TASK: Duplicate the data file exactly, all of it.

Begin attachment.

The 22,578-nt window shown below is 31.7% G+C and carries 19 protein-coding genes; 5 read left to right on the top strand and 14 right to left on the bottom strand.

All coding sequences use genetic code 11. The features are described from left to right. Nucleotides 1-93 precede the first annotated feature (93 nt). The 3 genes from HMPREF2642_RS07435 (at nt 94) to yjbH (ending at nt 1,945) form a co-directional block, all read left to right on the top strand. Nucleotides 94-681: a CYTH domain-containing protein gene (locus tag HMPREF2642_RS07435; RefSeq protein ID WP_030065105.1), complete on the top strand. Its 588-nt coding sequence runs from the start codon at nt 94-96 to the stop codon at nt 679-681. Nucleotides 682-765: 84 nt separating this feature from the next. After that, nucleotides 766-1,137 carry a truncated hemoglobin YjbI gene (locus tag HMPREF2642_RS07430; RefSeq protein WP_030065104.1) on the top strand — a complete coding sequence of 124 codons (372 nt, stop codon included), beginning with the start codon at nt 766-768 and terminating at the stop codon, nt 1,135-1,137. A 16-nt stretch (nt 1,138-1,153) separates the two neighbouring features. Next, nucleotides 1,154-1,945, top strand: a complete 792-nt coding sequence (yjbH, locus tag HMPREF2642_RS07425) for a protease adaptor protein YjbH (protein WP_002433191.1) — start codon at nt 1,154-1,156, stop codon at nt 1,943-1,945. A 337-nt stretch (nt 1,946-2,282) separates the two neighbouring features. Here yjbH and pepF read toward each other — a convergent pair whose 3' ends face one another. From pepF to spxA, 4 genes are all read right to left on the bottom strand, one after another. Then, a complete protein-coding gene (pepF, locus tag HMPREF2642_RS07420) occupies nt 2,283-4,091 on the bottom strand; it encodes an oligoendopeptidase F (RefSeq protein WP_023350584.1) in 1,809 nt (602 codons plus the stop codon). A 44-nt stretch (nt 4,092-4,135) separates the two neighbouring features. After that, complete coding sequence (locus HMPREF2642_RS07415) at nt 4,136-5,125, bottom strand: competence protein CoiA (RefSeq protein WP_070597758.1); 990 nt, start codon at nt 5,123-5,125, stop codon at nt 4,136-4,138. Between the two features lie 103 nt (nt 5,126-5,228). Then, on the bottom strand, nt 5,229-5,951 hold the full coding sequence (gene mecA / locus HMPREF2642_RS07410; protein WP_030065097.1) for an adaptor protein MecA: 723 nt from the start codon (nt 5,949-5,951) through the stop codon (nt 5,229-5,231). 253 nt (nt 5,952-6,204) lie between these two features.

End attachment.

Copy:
The 22,578-nt window shown below is 31.7% G+C and carries 19 protein-coding genes; 5 read left to right on the top strand and 14 right to left on the bottom strand.

All coding sequences use genetic code 11. The features are described from left to right. Nucleotides 1-93 precede the first annotated feature (93 nt). The 3 genes from HMPREF2642_RS07435 (at nt 94) to yjbH (ending at nt 1,945) form a co-directional block, all read left to right on the top strand. Nucleotides 94-681: a CYTH domain-containing protein gene (locus tag HMPREF2642_RS07435; RefSeq protein ID WP_030065105.1), complete on the top strand. Its 588-nt coding sequence runs from the start codon at nt 94-96 to the stop codon at nt 679-681. Nucleotides 682-765: 84 nt separating this feature from the next. After that, nucleotides 766-1,137 carry a truncated hemoglobin YjbI gene (locus tag HMPREF2642_RS07430; RefSeq protein WP_030065104.1) on the top strand — a complete coding sequence of 124 codons (372 nt, stop codon included), beginning with the start codon at nt 766-768 and terminating at the stop codon, nt 1,135-1,137. A 16-nt stretch (nt 1,138-1,153) separates the two neighbouring features. Next, nucleotides 1,154-1,945, top strand: a complete 792-nt coding sequence (yjbH, locus tag HMPREF2642_RS07425) for a protease adaptor protein YjbH (protein WP_002433191.1) — start codon at nt 1,154-1,156, stop codon at nt 1,943-1,945. A 337-nt stretch (nt 1,946-2,282) separates the two neighbouring features. Here yjbH and pepF read toward each other — a convergent pair whose 3' ends face one another. From pepF to spxA, 4 genes are all read right to left on the bottom strand, one after another. Then, a complete protein-coding gene (pepF, locus tag HMPREF2642_RS07420) occupies nt 2,283-4,091 on the bottom strand; it encodes an oligoendopeptidase F (RefSeq protein WP_023350584.1) in 1,809 nt (602 codons plus the stop codon). A 44-nt stretch (nt 4,092-4,135) separates the two neighbouring features. After that, complete coding sequence (locus HMPREF2642_RS07415) at nt 4,136-5,125, bottom strand: competence protein CoiA (RefSeq protein WP_070597758.1); 990 nt, start codon at nt 5,123-5,125, stop codon at nt 4,136-4,138. Between the two features lie 103 nt (nt 5,126-5,228). Then, on the bottom strand, nt 5,229-5,951 hold the full coding sequence (gene mecA / locus HMPREF2642_RS07410; protein WP_030065097.1) for an adaptor protein MecA: 723 nt from the start codon (nt 5,949-5,951) through the stop codon (nt 5,229-5,231). 253 nt (nt 5,952-6,204) lie between these two features.